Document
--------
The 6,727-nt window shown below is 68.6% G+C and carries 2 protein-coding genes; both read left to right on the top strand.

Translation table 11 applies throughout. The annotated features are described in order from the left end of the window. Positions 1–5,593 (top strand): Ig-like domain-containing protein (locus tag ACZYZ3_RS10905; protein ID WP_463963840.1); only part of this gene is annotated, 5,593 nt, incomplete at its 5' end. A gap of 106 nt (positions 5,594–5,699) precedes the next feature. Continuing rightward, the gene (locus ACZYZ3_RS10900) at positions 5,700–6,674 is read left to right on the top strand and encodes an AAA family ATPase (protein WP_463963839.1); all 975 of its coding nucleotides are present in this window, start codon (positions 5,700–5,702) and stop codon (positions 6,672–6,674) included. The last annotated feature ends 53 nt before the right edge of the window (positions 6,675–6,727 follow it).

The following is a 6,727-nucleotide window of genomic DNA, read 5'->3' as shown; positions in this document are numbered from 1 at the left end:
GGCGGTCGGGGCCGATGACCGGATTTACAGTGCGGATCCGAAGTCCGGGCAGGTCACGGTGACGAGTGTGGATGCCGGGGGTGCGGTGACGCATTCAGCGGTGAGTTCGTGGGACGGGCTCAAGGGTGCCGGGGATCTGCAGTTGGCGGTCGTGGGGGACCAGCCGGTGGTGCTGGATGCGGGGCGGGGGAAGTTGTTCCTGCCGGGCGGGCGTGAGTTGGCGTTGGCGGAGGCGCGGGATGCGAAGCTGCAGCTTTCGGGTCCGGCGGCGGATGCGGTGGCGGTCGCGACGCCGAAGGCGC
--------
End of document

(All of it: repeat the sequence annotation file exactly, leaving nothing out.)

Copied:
The 6,727-nt window shown below is 68.6% G+C and carries 2 protein-coding genes; both read left to right on the top strand.

Translation table 11 applies throughout. The annotated features are described in order from the left end of the window. Positions 1–5,593 (top strand): Ig-like domain-containing protein (locus tag ACZYZ3_RS10905; protein ID WP_463963840.1); only part of this gene is annotated, 5,593 nt, incomplete at its 5' end. A gap of 106 nt (positions 5,594–5,699) precedes the next feature. Continuing rightward, the gene (locus ACZYZ3_RS10900) at positions 5,700–6,674 is read left to right on the top strand and encodes an AAA family ATPase (protein WP_463963839.1); all 975 of its coding nucleotides are present in this window, start codon (positions 5,700–5,702) and stop codon (positions 6,672–6,674) included. The last annotated feature ends 53 nt before the right edge of the window (positions 6,675–6,727 follow it).

The following is a 6,727-nucleotide window of genomic DNA, read 5'->3' as shown; positions in this document are numbered from 1 at the left end:
GGCGGTCGGGGCCGATGACCGGATTTACAGTGCGGATCCGAAGTCCGGGCAGGTCACGGTGACGAGTGTGGATGCCGGGGGTGCGGTGACGCATTCAGCGGTGAGTTCGTGGGACGGGCTCAAGGGTGCCGGGGATCTGCAGTTGGCGGTCGTGGGGGACCAGCCGGTGGTGCTGGATGCGGGGCGGGGGAAGTTGTTCCTGCCGGGCGGGCGTGAGTTGGCGTTGGCGGAGGCGCGGGATGCGAAGCTGCAGCTTTCGGGTCCGGCGGCGGATGCGGTGGCGGTCGCGACGCCGAAGGCGC